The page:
13 September 2022

Global health summer courses: 150 students are ready to tackle future global health challenges

The participants in Global Health Case Challenges 2022
The participants in Global Health Case Challenges 2022

Over three weeks, 150 students from more than 20 different countries have participated in School of Global Health's summer courses. Students from around the world attended the summer courses again this year, eager to learn about global health from various new perspectives.

School of Global Health has become a popular destination for students seeking health-related knowledge and skills. In 2022, the summer courses were: Global Health Case Challenge, Global Health Challenges and International Health.

Interactive and relevant course content

A class in which the participants train their skills for delivering an infant in the course ‘International Health’

A class in which the participants train their skills for delivering an infant in the course ‘International Health’

The summer courses facilitate student interaction, where professors and experts, both local and international, teach the various classes. To provide students with a wide range of perspectives on health issues, a variety of teaching methods are used, including group work, field trips, company visits, workshops, and much more.

In the course Global Health Case Challenges mentors supported the teams in coming up with a solution. Klaartje Dijkstra from the Netherlands highlights this:

I really enjoy that my group has a mentor that is actually in Tanzania working as a gynecologist - an obstetrician. I'm from the Netherlands, so we don't have to deal with those issues in the same way, so having a mentor that actually works in this setting and can give you feedback and input is a valuable asset for learning and coming up with a good solution.

Luis Sánchez Perpiñá who studies at the University of Copenhagen, also found the specialization of the lecturers and the diverse teaching methods motivating.

"I think one of the things I like most is the specialization, and the fact that we on different days have different topics with different experts, which is really nice. At the same time it's combined with more professional and practical outcomes of what we are learning. For example went to an architecture studio where they showed us the more practical ways of implementing the things we had learned. And yesterday, we went to the WHO. So I think the combination of both things is really nice. It's not only theoretical, we can also see how it's applied in everyday life.

Winfred Hakuyomba Kidada, who is working as a civil servant in Kenya, highlights how the course Global Health Challenges' has opened her interest to new topics within health:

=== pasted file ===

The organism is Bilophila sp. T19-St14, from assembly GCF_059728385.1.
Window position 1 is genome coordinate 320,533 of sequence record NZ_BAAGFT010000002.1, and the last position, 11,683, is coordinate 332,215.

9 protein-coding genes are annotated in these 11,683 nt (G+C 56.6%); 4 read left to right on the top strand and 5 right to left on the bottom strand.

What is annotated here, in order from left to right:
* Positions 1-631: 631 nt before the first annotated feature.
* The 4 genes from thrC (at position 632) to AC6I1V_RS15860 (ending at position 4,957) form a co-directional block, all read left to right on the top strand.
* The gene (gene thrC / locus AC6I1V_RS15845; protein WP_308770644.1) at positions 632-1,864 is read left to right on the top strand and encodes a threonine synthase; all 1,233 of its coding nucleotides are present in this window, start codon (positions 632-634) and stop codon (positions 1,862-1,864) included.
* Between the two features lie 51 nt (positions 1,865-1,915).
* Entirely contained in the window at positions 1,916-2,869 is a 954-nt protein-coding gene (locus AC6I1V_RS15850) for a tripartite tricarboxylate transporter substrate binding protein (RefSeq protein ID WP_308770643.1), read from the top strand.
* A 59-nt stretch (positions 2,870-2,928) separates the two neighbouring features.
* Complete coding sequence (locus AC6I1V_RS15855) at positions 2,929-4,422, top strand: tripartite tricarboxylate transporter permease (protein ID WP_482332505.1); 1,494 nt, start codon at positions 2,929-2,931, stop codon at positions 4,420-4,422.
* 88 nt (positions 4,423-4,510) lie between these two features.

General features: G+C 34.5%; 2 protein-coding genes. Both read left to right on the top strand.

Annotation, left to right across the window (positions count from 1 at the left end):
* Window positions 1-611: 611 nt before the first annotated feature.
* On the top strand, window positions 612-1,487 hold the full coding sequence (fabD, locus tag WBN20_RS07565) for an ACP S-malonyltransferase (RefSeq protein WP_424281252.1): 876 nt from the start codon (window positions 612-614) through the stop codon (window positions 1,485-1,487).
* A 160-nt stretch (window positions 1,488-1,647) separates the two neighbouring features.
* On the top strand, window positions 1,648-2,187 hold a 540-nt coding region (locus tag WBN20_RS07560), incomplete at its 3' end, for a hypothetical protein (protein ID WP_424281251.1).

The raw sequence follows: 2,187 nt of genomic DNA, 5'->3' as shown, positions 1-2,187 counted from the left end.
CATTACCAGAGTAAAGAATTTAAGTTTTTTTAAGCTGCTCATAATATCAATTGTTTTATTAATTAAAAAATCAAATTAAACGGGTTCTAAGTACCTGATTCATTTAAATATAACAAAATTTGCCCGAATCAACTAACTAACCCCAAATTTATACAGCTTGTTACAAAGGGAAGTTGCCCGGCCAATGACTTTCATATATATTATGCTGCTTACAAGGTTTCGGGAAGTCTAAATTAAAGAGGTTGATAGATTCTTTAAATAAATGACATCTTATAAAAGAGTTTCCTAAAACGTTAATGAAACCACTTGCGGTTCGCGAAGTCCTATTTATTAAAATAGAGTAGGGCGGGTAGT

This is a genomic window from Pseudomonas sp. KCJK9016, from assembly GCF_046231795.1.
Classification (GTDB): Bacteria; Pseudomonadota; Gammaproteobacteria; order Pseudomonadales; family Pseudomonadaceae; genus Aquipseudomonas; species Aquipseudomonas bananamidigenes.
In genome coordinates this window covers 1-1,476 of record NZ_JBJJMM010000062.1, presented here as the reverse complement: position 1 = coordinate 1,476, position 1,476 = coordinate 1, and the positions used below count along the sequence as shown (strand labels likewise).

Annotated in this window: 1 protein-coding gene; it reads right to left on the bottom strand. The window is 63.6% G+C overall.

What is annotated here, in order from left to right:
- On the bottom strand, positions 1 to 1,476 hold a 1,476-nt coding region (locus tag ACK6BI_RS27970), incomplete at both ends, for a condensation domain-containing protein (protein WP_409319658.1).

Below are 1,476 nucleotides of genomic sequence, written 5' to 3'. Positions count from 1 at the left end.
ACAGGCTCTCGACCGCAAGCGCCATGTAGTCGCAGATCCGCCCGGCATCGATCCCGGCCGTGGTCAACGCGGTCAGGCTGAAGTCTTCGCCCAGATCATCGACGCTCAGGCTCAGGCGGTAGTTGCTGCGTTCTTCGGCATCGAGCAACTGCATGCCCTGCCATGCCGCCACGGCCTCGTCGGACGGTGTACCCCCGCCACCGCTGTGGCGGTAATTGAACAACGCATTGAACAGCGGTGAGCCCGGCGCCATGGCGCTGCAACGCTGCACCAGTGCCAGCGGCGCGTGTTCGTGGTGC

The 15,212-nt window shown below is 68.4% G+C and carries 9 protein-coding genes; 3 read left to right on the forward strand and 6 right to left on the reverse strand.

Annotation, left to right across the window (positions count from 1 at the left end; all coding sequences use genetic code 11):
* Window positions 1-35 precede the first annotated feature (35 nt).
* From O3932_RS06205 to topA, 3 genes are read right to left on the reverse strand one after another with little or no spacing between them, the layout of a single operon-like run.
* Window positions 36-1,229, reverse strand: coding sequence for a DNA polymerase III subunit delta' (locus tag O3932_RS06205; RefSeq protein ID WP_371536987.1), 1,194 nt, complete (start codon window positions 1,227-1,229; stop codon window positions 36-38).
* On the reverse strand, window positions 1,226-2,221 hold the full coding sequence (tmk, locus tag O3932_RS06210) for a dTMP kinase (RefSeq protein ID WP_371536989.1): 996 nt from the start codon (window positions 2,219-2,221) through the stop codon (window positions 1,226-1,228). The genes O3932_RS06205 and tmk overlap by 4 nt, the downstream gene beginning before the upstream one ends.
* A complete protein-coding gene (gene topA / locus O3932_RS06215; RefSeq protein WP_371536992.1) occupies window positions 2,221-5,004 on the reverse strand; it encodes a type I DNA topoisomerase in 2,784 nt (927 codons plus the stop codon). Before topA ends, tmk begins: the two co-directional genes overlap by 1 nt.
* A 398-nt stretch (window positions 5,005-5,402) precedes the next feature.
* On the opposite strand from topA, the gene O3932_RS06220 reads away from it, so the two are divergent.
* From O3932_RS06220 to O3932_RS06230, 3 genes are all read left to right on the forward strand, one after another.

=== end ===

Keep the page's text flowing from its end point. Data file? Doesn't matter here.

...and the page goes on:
I have learned about many different topics, from patenting the manufacturing of medicines, which was more law than what we are used to, to topics within the veterinary and medicine world. But I especially loved the last topic, which was about urbanization and being able to see how urbanisation has helped here, in countries like Denmark.”

Winfred had her expenses covered by scholarships from the Danida Fellowship Center, which has supported several students to participate in the summer courses.

A unique learning environment is created by the diversity of over 20 different nationalities

This year, more than 20 different nationalities were represented in the three summer courses. This diversity contributes to a better learning environment where the participants existing knowledge and assumptions are challenged.:

Your assumptions and existing knowledge about the existing healthcare system are challenged because of our different backgrounds. Interacting with people with different backgrounds is just adding so much and I feel like I'm learning a lot. Not only in the process of working in a group but also just from hearing about other people's experiences.” - says Katrine Thorgaard-Rasmussen, who participated in the Global Health Case Challenges summer course.

One of the final pitches at ‘Global Health Case Challenge 2022’.

One of the final pitches at ‘Global Health Case Challenge 2022’.

Improving health back home

Some of the summer course students have already completed their education and are now working in various health and public institutions in their home countries. Sigrun Heian Carlsen has completed her education, and lives in Norway where she works with MSF. Participating in the Global Health Challenges course has opened her horizon for working in healthcare in different contexts:

"Participating in this course has opened the horizon of what it means to work in healthcare in different contexts, and in different settings, whether it be in a hospital setting or in a clinical setting. As well as seeing the movement in the field - and to learn the basics on how you work to change politics or policies and how this can and has been done."

Sigrun furthermore highlights the courses’ multifaceted approach and highlights that inequality in health is present in all countries.:

The interdisciplinary approach has made me more aware of the underlying factors of social inequality in health - and how that goes for all countries - even in the high-income countries like Norway where we have universal health care, and how these inequalities are reproduced.

 

 

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